The Power of Controlling Your Breathing

Your breath is one of the only involuntary bodily functions that you can control. By taking control of something that usually operates on auto-pilot, you can use it as a tool to improve a variety of aspects of your life. Managing your breath with breathing exercises can:

  • Relax or energize you
  • Help you feel grounded
  • Bring you into the present moment
  • Decrease anxiety and increase a sense of calm
  • Enable you to get to sleep quicker and sleep deeper

Your breath is a barometer to your state of mind—when your breath is erratic, your emotional, physical or mental state may be erratic also. When the breath is smooth and easy, so are you. Today, create a regular awareness of your breath patterns and try to continue to cultivate a breath pattern that is deep and full, which develops presence and awareness.

Try this exercise for controlling your breathing

Take a deep breath in for three, four, or more counts in, and then exhale at the same rate. Follow the breath like a wave coming in and out. Notice how the end of one breath becomes the beginning of the next. Repeat several rounds of breathing focusing on this and nothing else.  (Try this exercise with your eyes closed. Where the eyes go, the mind usually follows.)

After controlling your breathing, take a few moments to reflect on how you feel. Acknowledge any changes in your physical, mental or emotional state of being.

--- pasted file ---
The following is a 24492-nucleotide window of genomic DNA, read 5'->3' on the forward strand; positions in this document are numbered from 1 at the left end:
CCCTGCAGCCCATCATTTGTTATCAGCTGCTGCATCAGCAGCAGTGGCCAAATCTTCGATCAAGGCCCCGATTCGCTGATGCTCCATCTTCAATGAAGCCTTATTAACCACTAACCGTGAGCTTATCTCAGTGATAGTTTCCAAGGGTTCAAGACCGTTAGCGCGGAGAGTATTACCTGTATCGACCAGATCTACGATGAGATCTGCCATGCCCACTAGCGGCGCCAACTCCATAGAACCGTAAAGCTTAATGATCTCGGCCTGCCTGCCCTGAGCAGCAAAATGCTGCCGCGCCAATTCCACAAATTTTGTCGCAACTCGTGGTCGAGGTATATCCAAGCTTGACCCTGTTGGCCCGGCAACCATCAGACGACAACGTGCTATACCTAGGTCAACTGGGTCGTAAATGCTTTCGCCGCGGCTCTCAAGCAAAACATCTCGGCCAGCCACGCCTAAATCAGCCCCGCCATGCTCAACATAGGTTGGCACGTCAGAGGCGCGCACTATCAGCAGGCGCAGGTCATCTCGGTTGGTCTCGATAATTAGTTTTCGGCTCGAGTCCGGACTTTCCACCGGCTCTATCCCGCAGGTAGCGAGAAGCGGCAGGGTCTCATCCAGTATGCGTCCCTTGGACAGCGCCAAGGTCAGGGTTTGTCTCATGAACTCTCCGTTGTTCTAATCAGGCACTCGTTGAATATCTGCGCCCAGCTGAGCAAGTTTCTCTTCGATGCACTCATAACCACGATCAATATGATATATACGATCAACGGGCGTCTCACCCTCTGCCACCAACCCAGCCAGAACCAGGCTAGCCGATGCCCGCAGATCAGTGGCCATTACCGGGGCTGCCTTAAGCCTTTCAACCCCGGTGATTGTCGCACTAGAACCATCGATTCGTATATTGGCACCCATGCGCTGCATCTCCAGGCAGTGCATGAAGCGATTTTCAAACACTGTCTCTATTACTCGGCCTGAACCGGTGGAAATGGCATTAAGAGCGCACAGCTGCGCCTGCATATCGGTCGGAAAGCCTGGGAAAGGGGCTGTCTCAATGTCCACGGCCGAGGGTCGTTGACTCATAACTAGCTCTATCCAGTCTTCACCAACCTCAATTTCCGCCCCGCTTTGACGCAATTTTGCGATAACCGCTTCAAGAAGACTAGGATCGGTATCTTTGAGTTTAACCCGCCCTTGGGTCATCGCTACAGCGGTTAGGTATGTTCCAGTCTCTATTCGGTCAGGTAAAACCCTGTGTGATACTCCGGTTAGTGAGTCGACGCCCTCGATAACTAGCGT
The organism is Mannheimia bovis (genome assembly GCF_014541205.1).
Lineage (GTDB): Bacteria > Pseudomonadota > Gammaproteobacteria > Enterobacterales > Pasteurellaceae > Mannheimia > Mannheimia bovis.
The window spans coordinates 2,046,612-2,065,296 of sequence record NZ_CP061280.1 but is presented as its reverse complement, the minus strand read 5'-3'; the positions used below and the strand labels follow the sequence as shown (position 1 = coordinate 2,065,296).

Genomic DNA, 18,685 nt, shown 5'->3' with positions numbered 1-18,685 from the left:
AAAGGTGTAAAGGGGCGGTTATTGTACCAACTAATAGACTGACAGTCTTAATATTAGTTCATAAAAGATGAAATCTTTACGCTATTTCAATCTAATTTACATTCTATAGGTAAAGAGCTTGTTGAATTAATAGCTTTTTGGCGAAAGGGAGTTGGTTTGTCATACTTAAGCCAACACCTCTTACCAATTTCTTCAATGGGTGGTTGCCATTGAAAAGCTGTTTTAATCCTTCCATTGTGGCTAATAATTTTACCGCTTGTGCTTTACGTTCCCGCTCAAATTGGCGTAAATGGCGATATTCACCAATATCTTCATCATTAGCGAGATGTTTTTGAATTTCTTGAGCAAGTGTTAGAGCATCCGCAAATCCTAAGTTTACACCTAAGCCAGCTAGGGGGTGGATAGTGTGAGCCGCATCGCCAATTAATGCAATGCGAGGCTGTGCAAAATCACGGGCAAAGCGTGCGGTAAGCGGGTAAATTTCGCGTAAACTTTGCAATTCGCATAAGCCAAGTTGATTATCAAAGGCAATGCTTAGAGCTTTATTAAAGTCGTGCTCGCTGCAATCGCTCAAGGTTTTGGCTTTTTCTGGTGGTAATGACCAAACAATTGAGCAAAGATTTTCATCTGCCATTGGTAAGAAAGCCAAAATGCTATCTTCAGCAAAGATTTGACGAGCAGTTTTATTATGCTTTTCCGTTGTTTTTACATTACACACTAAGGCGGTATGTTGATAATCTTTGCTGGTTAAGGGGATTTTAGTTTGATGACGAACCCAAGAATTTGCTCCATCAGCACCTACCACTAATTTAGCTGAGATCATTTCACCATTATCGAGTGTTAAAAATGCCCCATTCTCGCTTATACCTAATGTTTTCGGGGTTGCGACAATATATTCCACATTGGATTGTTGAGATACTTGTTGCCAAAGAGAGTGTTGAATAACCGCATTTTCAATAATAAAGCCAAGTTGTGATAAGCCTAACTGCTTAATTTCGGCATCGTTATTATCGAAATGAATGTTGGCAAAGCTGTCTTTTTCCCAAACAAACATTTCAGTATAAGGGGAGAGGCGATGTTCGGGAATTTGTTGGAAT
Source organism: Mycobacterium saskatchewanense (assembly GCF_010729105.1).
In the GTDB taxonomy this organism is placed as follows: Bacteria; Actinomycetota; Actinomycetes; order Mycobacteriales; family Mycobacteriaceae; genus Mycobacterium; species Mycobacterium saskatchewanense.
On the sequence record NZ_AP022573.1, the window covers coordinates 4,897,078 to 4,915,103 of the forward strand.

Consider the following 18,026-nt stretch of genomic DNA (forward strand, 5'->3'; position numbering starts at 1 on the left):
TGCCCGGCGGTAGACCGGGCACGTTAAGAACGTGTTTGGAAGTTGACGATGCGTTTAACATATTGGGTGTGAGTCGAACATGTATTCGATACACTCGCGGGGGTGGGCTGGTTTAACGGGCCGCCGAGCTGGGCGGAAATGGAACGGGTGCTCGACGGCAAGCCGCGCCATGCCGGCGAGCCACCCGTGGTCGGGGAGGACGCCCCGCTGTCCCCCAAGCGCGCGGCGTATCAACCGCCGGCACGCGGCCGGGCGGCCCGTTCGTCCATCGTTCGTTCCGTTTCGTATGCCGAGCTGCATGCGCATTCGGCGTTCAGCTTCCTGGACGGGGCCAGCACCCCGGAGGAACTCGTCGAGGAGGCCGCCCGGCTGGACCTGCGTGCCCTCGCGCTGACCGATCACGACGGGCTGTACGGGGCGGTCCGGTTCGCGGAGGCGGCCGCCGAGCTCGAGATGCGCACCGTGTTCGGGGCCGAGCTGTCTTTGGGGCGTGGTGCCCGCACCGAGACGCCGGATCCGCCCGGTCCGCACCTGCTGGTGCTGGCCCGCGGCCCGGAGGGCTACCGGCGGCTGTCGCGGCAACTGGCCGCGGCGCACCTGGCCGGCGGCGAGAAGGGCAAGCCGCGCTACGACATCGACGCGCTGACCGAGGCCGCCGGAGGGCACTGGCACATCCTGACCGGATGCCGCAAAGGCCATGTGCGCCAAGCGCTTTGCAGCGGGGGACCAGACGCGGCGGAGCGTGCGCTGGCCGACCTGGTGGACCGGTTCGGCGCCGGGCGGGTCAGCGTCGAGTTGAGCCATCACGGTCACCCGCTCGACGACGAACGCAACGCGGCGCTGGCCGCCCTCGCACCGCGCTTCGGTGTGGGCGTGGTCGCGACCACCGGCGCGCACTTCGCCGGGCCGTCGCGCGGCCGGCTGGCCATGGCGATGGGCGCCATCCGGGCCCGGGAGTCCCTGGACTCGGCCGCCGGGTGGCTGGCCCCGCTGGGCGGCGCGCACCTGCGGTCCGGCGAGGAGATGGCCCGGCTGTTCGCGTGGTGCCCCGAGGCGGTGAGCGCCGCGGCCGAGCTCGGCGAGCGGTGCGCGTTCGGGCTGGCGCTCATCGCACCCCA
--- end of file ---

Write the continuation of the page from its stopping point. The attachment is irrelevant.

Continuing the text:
Taking controlled, deep breaths brings you back into balance and resets your nervous system. You can feel if you’re taking deep or shallow breaths because your body uses different muscles. When you take a shallow breath, you only use 3 muscles and rely mostly on your diaphragm.  You can feel the upper part of your chest get bigger with air. When you take a deep breath, you use 12 muscles, including your large chest muscles (upper and lower pectorals) and back muscles (latissimus dorsi).  While taking a deep, full breath, notice how the rib cage expands not only from top to bottom, but also from front to back and side to side. You can practice taking fuller breaths throughout your day at any time, creating a greater awareness of your daily breath patterns. Soon you may notice you are breathing fully throughout the day, naturally.

If you liked this breathing exercise, try one of our guided 1.5-minute breathing exercises!

By |2016-11-09T20:27:29+00:00November 9th, 2016|Uncategorized|Comments Off on The Power of Controlling Your Breathing

About the Author:

Sharing his personal experience with individuals and organizations, Warren teaches mindfulness practices. Warren places a high value on providing a learning experience that caters to individual needs, whether in a business or private setting.
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